TORONTO– Toronto Marlies’ captain Ryan Hamilton is optimistic that the changes the AHL are making to the icing rule for the 2012-13 season will keep players safer on the ice.
“It’s a good opportunity to hopefully save some players from injury,” said Hamilton.
Rule 81 (icing) will be altered and a no-touch style of icing will be in effect for the beginning of the upcoming season.
If the defending player is first to reach the end zone play-off dots then play will be blown dead, provided the puck has crossed the goal line at that point. If the offensive player makes it first then play will carry on.
While there is still a race factor involved, instead of going full tilt into the end boards for the puck, a player can let up about 30 feet early and potentially save himself from devastation.
In 2009 Hamilton watched former Marlies’ captain Alex Foster chase down an icing only to break his leg and miss 43 games.
“You don’t want to see that,” said Hamilton
The changes to the icing rule, which were approved by the league’s Board of Governors on June 28th, are only for a trial period and will be used until November 19th. The league will then re-evaluate and decide if they will continue for the remainder of the season. Considering the AHL is experimenting by NHL request, if the change is successful it very well could be implemented in the NHL real soon.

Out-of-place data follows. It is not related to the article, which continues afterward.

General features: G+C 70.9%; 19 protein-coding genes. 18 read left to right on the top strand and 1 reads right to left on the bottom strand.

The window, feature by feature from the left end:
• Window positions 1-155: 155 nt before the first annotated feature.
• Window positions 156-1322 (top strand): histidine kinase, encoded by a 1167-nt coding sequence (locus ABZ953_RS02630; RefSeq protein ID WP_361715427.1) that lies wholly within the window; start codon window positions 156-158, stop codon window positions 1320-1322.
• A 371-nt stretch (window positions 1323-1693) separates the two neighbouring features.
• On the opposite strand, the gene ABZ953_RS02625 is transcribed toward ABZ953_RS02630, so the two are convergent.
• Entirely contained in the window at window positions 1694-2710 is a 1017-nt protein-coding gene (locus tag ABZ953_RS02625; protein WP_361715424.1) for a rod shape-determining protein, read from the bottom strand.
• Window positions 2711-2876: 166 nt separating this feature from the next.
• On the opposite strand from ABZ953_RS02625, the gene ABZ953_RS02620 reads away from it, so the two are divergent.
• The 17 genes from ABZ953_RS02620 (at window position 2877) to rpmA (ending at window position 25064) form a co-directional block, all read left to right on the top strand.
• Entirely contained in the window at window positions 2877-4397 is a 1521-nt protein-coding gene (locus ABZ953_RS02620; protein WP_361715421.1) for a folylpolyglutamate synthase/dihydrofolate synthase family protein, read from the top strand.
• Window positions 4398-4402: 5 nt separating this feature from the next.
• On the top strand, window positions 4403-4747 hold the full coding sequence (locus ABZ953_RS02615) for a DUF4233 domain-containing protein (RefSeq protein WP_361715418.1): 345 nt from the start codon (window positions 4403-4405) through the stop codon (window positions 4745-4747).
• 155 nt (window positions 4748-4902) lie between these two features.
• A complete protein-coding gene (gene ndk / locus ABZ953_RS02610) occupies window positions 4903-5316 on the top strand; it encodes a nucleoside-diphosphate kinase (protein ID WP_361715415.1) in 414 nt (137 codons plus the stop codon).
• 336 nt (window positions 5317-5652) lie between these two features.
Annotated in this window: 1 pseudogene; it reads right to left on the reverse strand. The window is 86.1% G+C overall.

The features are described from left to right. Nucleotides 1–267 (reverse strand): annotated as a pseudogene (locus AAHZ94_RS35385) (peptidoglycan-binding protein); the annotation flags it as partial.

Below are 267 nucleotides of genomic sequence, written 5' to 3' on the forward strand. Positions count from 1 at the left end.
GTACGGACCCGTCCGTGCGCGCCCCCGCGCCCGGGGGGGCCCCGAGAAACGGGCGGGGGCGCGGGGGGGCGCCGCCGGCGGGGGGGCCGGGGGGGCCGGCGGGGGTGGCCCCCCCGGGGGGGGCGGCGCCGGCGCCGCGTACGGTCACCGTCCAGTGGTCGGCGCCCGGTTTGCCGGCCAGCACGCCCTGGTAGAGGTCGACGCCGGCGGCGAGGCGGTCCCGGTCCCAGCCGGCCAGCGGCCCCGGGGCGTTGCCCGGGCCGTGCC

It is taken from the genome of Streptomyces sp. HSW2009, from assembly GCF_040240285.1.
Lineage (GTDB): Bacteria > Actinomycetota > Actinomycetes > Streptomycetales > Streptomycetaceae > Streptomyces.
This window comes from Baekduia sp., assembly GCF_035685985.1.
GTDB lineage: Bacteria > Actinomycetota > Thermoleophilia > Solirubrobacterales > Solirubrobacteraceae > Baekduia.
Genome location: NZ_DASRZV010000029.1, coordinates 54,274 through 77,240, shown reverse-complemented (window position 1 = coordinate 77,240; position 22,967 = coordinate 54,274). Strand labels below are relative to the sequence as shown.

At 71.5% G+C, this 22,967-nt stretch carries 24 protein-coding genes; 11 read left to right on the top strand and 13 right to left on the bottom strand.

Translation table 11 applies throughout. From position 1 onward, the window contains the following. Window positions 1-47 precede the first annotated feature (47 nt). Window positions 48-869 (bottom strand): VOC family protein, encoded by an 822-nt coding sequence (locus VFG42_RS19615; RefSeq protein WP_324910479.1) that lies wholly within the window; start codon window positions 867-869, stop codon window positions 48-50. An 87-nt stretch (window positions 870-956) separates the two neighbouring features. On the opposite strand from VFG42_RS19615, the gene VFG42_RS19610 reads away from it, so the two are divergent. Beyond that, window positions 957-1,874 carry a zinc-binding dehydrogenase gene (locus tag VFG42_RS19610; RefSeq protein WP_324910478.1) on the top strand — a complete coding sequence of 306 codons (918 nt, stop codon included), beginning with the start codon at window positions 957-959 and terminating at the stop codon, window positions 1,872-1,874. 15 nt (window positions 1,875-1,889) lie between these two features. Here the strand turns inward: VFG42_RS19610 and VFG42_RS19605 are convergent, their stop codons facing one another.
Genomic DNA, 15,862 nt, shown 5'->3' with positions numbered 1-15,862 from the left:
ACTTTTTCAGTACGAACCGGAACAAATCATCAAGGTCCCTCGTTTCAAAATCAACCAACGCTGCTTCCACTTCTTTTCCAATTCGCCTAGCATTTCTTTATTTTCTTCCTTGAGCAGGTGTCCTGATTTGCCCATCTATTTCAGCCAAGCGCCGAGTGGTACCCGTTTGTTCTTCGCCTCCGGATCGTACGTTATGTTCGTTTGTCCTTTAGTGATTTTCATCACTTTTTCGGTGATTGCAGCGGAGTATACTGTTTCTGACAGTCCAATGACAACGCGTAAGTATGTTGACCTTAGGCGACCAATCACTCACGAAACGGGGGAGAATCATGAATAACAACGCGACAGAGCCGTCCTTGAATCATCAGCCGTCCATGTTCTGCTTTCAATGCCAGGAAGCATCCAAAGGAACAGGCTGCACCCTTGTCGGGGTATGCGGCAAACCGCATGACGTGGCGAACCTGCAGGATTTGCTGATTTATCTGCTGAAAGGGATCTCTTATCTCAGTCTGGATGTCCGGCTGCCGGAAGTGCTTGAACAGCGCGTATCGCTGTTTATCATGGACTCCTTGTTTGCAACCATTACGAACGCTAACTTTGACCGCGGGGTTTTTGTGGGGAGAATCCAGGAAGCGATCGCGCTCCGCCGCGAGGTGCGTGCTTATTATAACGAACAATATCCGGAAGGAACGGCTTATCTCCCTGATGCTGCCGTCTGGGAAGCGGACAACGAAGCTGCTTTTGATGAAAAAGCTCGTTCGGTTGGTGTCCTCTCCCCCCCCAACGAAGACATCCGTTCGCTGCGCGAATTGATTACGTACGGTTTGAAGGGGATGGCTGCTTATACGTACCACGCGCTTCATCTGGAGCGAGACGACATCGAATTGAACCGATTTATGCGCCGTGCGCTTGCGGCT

Often the NHL will use the AHL as a tester, like they did with shoots outs and tag-up offside in 2004,
“Both teams have to play by the same rules. Plus it’s something to expect at this level,” said Hamilton about the AHL trying out the change. “It’s always a transition but players will adapt. In 2004, once the players got it the game turned out great.”
With safety being a key reason to experiment with rule changes these days, the trapezoid continues to spark debate.
Defenceman Matt Lashoff also wants to see the trapezoid removed, believing that goalies playing the puck can extend a players career.
He missed 67 games last season with a knee injury that could have been prevented if goaltender Ben Scrivens wasn’t restricted to where on the ice he could play the puck.
Regardless of what the leagues try, there will always be injuries in the game. The goal is to eliminate as many avoidable ones as possible. On November 19th we will find out if the changes to Rule 81 help that.